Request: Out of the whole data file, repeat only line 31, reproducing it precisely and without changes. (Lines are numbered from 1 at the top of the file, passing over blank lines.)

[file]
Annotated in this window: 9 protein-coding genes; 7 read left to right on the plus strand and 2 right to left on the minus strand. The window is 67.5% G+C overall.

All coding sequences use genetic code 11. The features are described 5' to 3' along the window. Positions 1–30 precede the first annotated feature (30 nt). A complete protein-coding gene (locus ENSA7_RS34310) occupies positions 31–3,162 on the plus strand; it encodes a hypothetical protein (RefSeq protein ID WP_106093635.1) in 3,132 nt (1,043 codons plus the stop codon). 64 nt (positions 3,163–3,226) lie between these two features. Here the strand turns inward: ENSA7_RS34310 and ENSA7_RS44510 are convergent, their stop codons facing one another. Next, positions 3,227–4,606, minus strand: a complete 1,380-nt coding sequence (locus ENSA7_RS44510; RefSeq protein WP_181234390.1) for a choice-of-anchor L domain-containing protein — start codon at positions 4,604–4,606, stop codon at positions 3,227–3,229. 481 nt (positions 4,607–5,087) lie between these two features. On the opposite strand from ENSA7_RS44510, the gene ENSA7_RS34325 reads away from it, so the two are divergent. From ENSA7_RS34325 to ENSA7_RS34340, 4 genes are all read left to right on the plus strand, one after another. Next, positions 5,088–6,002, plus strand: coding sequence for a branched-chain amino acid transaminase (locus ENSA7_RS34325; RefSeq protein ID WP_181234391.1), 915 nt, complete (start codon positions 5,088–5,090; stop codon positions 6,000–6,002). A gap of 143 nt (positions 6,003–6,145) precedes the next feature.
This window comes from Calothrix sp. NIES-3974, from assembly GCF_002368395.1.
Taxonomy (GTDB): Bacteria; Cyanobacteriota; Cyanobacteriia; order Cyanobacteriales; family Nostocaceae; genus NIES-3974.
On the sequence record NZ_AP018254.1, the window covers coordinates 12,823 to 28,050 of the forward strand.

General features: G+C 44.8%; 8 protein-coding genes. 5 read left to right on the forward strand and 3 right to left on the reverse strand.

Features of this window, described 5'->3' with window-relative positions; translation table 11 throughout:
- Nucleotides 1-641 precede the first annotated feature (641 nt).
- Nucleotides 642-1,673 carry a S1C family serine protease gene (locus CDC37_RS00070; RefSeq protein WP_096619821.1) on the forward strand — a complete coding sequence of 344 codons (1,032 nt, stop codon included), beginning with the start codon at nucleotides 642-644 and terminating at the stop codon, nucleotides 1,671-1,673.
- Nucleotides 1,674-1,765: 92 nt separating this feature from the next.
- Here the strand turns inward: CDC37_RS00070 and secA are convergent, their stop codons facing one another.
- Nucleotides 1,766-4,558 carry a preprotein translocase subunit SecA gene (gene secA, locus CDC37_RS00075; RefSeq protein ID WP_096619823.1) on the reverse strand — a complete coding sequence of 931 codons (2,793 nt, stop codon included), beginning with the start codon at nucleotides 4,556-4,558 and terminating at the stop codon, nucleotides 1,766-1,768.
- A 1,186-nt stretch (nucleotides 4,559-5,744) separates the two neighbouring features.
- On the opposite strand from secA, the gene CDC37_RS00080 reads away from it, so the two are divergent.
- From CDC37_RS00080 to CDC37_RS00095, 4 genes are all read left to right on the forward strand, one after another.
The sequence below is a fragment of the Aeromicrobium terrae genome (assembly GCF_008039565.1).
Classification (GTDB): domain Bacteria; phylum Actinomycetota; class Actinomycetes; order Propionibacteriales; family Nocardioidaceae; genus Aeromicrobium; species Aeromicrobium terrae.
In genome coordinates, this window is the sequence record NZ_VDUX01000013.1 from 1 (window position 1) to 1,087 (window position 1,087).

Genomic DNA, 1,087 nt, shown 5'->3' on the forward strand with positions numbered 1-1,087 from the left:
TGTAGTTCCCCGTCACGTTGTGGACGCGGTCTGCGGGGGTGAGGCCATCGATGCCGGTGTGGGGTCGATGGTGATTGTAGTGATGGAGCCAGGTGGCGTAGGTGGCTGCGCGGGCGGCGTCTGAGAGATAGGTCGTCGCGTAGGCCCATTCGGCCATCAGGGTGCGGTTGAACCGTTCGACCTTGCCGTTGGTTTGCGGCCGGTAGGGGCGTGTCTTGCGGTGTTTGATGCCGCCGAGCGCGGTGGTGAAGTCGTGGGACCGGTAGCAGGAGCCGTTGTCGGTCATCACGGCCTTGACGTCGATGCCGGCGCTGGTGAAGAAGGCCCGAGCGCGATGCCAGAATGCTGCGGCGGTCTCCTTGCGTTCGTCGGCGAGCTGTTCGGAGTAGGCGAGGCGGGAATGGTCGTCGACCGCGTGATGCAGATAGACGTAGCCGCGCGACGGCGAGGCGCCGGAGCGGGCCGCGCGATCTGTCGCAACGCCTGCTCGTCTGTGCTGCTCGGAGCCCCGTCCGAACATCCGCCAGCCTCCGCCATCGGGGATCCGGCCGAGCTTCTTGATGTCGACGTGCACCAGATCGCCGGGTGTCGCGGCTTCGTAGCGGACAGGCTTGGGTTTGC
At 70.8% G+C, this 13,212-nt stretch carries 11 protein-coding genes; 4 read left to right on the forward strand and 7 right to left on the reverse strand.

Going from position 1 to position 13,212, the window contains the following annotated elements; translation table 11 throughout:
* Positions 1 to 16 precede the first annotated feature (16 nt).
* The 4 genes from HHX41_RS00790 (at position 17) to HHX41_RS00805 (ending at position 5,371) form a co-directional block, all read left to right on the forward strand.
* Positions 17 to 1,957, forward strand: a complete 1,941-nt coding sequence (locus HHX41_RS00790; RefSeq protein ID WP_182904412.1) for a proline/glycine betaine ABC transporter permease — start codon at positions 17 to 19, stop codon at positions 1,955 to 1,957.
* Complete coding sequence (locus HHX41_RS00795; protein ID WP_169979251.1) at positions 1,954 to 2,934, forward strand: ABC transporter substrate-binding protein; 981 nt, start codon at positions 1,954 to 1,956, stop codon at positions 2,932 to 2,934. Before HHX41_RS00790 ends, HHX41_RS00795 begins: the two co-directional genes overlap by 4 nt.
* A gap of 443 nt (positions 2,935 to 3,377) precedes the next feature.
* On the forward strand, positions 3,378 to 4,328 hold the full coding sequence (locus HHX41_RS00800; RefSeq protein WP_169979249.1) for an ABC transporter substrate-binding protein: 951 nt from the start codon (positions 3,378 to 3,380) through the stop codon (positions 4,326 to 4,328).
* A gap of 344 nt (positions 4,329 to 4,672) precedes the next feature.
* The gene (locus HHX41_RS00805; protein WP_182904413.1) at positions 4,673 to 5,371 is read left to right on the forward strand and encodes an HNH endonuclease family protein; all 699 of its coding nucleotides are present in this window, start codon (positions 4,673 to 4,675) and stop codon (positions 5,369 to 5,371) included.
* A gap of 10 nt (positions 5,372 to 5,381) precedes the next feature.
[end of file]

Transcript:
* A gap of 10 nt (positions 5,372 to 5,381) precedes the next feature.